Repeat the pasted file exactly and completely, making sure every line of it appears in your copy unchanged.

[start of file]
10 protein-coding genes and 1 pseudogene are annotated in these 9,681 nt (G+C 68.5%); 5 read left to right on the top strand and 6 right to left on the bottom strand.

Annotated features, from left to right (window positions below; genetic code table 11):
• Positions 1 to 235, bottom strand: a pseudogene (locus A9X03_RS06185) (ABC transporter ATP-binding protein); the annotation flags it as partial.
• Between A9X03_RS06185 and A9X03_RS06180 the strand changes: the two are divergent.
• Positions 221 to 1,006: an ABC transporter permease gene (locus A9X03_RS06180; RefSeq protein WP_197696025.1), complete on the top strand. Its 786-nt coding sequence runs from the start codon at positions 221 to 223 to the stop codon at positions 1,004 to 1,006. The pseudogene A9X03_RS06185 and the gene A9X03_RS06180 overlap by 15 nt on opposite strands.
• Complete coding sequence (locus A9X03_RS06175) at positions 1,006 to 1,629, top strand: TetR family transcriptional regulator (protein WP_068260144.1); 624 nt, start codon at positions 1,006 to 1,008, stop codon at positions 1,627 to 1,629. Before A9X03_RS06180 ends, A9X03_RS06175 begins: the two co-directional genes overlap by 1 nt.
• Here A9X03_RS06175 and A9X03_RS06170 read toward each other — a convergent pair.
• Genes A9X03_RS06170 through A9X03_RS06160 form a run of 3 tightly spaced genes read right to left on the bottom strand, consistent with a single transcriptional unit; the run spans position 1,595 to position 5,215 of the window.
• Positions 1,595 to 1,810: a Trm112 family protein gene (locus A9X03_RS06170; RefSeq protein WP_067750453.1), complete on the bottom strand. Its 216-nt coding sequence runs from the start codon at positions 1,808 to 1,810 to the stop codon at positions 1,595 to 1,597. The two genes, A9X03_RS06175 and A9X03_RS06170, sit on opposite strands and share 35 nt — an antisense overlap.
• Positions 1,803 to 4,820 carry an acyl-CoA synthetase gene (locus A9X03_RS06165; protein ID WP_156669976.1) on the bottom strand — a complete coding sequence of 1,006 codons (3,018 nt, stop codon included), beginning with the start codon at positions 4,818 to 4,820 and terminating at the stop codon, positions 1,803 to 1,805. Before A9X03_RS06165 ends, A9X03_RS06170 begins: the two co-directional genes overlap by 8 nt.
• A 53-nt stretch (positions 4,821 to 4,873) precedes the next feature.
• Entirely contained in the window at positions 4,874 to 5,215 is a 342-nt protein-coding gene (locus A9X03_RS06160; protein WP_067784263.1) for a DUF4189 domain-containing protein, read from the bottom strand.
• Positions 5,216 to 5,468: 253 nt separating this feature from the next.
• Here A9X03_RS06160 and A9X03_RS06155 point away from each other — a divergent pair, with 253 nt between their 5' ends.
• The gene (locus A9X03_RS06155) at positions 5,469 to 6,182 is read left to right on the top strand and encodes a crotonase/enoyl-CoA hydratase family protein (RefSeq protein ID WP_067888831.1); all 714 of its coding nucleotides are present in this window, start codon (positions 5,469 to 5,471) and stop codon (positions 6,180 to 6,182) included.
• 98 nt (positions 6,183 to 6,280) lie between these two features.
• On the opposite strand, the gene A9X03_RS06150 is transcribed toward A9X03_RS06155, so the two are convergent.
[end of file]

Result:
10 protein-coding genes and 1 pseudogene are annotated in these 9,681 nt (G+C 68.5%); 5 read left to right on the top strand and 6 right to left on the bottom strand.

Annotated features, from left to right (window positions below; genetic code table 11):
• Positions 1 to 235, bottom strand: a pseudogene (locus A9X03_RS06185) (ABC transporter ATP-binding protein); the annotation flags it as partial.
• Between A9X03_RS06185 and A9X03_RS06180 the strand changes: the two are divergent.
• Positions 221 to 1,006: an ABC transporter permease gene (locus A9X03_RS06180; RefSeq protein WP_197696025.1), complete on the top strand. Its 786-nt coding sequence runs from the start codon at positions 221 to 223 to the stop codon at positions 1,004 to 1,006. The pseudogene A9X03_RS06185 and the gene A9X03_RS06180 overlap by 15 nt on opposite strands.
• Complete coding sequence (locus A9X03_RS06175) at positions 1,006 to 1,629, top strand: TetR family transcriptional regulator (protein WP_068260144.1); 624 nt, start codon at positions 1,006 to 1,008, stop codon at positions 1,627 to 1,629. Before A9X03_RS06180 ends, A9X03_RS06175 begins: the two co-directional genes overlap by 1 nt.
• Here A9X03_RS06175 and A9X03_RS06170 read toward each other — a convergent pair.
• Genes A9X03_RS06170 through A9X03_RS06160 form a run of 3 tightly spaced genes read right to left on the bottom strand, consistent with a single transcriptional unit; the run spans position 1,595 to position 5,215 of the window.
• Positions 1,595 to 1,810: a Trm112 family protein gene (locus A9X03_RS06170; RefSeq protein WP_067750453.1), complete on the bottom strand. Its 216-nt coding sequence runs from the start codon at positions 1,808 to 1,810 to the stop codon at positions 1,595 to 1,597. The two genes, A9X03_RS06175 and A9X03_RS06170, sit on opposite strands and share 35 nt — an antisense overlap.
• Positions 1,803 to 4,820 carry an acyl-CoA synthetase gene (locus A9X03_RS06165; protein ID WP_156669976.1) on the bottom strand — a complete coding sequence of 1,006 codons (3,018 nt, stop codon included), beginning with the start codon at positions 4,818 to 4,820 and terminating at the stop codon, positions 1,803 to 1,805. Before A9X03_RS06165 ends, A9X03_RS06170 begins: the two co-directional genes overlap by 8 nt.
• A 53-nt stretch (positions 4,821 to 4,873) precedes the next feature.
• Entirely contained in the window at positions 4,874 to 5,215 is a 342-nt protein-coding gene (locus A9X03_RS06160; protein WP_067784263.1) for a DUF4189 domain-containing protein, read from the bottom strand.
• Positions 5,216 to 5,468: 253 nt separating this feature from the next.
• Here A9X03_RS06160 and A9X03_RS06155 point away from each other — a divergent pair, with 253 nt between their 5' ends.
• The gene (locus A9X03_RS06155) at positions 5,469 to 6,182 is read left to right on the top strand and encodes a crotonase/enoyl-CoA hydratase family protein (RefSeq protein ID WP_067888831.1); all 714 of its coding nucleotides are present in this window, start codon (positions 5,469 to 5,471) and stop codon (positions 6,180 to 6,182) included.
• 98 nt (positions 6,183 to 6,280) lie between these two features.
• On the opposite strand, the gene A9X03_RS06150 is transcribed toward A9X03_RS06155, so the two are convergent.